witnessing in ankara that people seem secure that the police was not there and security was provided by the volunteers, and it's sad to see the citizens, these days, tend to trust civilian initiatives more than the police that is responsible for providing safety and security of their own citizens. >> egyptians living abroad have begun to vote in the first parliamentary election since mohamed mursi was deposed in 2013. voters can cast ballots at 139 diplomatic missions across the world. the election starts on sunday and will conclude in december. egyptians in libya, syria and yemen will not be able to vote because of security concerns. there's a lot more to come. including tough times for nepal's earthquake providers. food relief is not coming their
way because of a crippling food shortages, plus - welcome wayne hay reporting from thailand where if you are guilty of corruption, you may be part of a new museum is in sport - a team that may be trying to sidestep their own coach as well as the opposition at the rugby world cup. >> now to europe's growing refugee crisis, busloads of refugees arrive in slovenia, after hungary closed the border on friday. five buses carrying around 300 refugees arrived on saturday. victoria gaetan by has more than -- gaetan bip has more on what the action means.
>> this is the village on the croatian hungarian border. as many as 8,000 refugees crossed into hungary. at midnight local time security forces sealed off the crossing forces sealed off the crossing with razor wire. refugees desperate to get to austria or germany face travelling through slovenia, or being stranded in croatia where temperatures started to fall. >> there'll be thousands of people bottled up in croatia, not knowing which way to take. i was in croatia a couple of weeks ago, and the humanitarian situation on the ground - disastrous. these were the last refugees to get into hungary on friday. before the crossing was closed. >> hungary's right wing government built a razor wire fence on the croatian border as part of measures to stop people crossing into the territory. it was forced to seal the crossing point after an e.u. meeting in brussels failed to agree on tough rules to stop the flow of refugees into europe.
>> this is not the best. only the second best solution. the best solution did not come about yesterday at the european council meeting. there's no agreement on the protection of the external borders in greece. >> reporter: the sheer numbers of refugees that arrived has strained the eu system. hungary's prime minister viktor orban is standing by a tough immigration policy, which has not played well with germany, which received most of the asylum seekers. the hungarian government has so far ignored criticism. of how it is handling the refugee crisis. it's closed a second border, sealing off the frontier with serbia last month. the message to refugees escaping war and persecution is clear - go somewhere else. now, two girls aged two and five have been raped in separate attacks in the indian capital.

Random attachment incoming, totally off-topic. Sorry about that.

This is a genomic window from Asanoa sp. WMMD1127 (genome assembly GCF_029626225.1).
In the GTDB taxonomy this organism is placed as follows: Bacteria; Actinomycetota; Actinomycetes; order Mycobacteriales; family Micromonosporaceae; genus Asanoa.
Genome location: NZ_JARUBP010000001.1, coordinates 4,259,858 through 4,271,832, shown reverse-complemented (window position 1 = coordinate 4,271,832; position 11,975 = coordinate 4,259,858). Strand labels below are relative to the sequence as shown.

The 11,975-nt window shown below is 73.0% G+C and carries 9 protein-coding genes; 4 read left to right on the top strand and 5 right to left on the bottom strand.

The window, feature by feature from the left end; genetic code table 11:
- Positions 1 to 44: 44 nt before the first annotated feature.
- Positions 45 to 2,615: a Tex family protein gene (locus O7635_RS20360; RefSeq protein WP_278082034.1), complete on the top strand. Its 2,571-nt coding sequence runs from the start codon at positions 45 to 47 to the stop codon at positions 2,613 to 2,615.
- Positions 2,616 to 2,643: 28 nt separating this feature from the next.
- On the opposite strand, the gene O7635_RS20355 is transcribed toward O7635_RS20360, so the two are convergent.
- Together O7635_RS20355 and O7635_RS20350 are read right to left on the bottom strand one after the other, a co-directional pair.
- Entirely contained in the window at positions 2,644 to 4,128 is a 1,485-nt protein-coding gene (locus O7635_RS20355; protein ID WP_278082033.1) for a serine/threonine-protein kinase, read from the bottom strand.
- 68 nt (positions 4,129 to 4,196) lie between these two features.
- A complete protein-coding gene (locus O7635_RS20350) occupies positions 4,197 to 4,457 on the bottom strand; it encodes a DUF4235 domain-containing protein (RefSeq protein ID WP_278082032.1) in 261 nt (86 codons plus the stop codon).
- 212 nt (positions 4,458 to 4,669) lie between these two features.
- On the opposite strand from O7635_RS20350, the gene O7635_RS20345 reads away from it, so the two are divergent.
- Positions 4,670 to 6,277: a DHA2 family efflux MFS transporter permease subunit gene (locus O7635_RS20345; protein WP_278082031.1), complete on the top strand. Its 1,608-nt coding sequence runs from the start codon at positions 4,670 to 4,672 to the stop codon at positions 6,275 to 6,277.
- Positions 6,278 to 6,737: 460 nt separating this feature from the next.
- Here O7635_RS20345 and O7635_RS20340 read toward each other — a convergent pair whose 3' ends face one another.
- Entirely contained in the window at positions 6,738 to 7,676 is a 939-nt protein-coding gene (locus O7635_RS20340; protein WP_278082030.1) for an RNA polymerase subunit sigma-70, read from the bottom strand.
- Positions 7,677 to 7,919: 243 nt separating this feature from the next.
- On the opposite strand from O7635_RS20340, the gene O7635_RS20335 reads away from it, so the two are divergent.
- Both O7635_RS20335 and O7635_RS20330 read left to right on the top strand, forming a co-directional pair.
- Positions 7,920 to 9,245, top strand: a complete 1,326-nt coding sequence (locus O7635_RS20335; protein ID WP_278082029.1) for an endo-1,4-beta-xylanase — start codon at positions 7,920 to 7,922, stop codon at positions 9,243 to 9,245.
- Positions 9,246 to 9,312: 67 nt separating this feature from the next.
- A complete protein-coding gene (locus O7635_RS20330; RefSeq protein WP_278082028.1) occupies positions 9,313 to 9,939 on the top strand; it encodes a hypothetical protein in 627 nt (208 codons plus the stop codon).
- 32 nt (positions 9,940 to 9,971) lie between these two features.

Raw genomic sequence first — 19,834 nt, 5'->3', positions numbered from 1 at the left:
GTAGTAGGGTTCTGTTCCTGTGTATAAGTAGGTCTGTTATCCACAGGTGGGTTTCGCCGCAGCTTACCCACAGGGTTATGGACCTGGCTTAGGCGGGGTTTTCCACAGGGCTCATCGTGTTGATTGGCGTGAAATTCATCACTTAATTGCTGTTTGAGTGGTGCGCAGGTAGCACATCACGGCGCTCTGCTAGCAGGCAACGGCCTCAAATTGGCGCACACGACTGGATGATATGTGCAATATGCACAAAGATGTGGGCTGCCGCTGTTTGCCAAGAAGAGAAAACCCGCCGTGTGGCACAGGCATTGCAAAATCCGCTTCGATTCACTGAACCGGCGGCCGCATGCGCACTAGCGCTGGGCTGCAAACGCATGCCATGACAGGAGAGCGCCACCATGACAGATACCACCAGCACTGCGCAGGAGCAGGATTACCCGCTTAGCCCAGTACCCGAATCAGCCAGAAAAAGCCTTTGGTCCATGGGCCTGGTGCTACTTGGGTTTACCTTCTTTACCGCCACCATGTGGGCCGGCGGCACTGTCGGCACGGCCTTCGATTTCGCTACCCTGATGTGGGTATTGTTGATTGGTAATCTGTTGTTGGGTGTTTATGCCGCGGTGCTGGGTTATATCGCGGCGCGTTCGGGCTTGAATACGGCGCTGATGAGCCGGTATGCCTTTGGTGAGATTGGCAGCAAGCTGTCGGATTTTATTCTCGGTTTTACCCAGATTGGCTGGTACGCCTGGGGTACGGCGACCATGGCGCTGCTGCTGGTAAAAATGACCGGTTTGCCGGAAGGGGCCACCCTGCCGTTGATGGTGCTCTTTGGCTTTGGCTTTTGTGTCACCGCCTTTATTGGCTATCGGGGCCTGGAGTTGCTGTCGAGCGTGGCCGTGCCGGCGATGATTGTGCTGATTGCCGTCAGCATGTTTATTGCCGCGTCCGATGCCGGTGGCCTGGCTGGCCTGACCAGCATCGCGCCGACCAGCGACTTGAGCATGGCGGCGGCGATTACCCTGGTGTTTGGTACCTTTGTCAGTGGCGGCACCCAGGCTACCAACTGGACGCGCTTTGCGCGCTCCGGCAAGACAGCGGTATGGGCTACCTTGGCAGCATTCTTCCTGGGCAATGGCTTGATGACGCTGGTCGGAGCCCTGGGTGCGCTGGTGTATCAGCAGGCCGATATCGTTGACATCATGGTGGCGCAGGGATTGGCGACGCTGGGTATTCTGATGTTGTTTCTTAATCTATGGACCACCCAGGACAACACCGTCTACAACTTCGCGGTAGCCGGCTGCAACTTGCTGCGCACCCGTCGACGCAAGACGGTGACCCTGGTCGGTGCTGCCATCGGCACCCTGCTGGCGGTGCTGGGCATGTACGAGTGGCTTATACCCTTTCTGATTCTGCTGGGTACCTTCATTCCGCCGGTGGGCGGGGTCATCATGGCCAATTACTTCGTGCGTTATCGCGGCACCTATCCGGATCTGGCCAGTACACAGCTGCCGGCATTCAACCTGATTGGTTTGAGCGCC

three men have been questioned about the suspected canning rape of the older girl in new delhi. in the capital, the 2-year-old girl was attacked after playing outside her home. both girls are in a stable continue in hospital. the attacks followed outrage in india and internationally about a series of sexual assaults which the government vowed to combat. in india, a teenager committed suicide after buying harassed by three men. the 17-year-old ended her life at home, in the northern state of pradesh. the family says despite filing a complaint, the police failed to take action now, dozens of places in india have protested attacks by right wing indian groups by return prizes they won, accusing leaders of failing to stop the
attacks. 5 years ago, this author won a national literary prize for this book. last month he returned the award he received from india's national academy of letters. . >> they define everything violently because they have got total political power. are they dictators? are they totalitarians. are they fanatics. what i can remember, you can't make the country a state of fundamentalists. it has a great tradition of harmony. that was strength or democracy. >> reporter: this was the first author to return his award to the literary institution in protest at its silence following the murder of kabuli in the southern states in august. known for his opposition for the worship of hindu idols was killed by hindus. since then the movement has grown to include authors and artists. the organization at the center
of the protest says the academy condemns the attack and murder of any writer or artist anywhere. the academy is committed to the core secular valuation, enshrined in india's constitution, and the principle of right to life of all. the protest is about more than freedom of expression. it's an indictment of the ruling party, and a failure to rein in extreme hindu groups. some analysts say the prime minister's leadership is being unfairly questioned for a problem the governments previous struggled to deal with. >> india loves banning things, it's nothing to do with power. we are not comfortable with freedom of expression. we decide what to eat or wear or the books you read. indians are comfortable with the whole idea of clamping down on freedom of expression.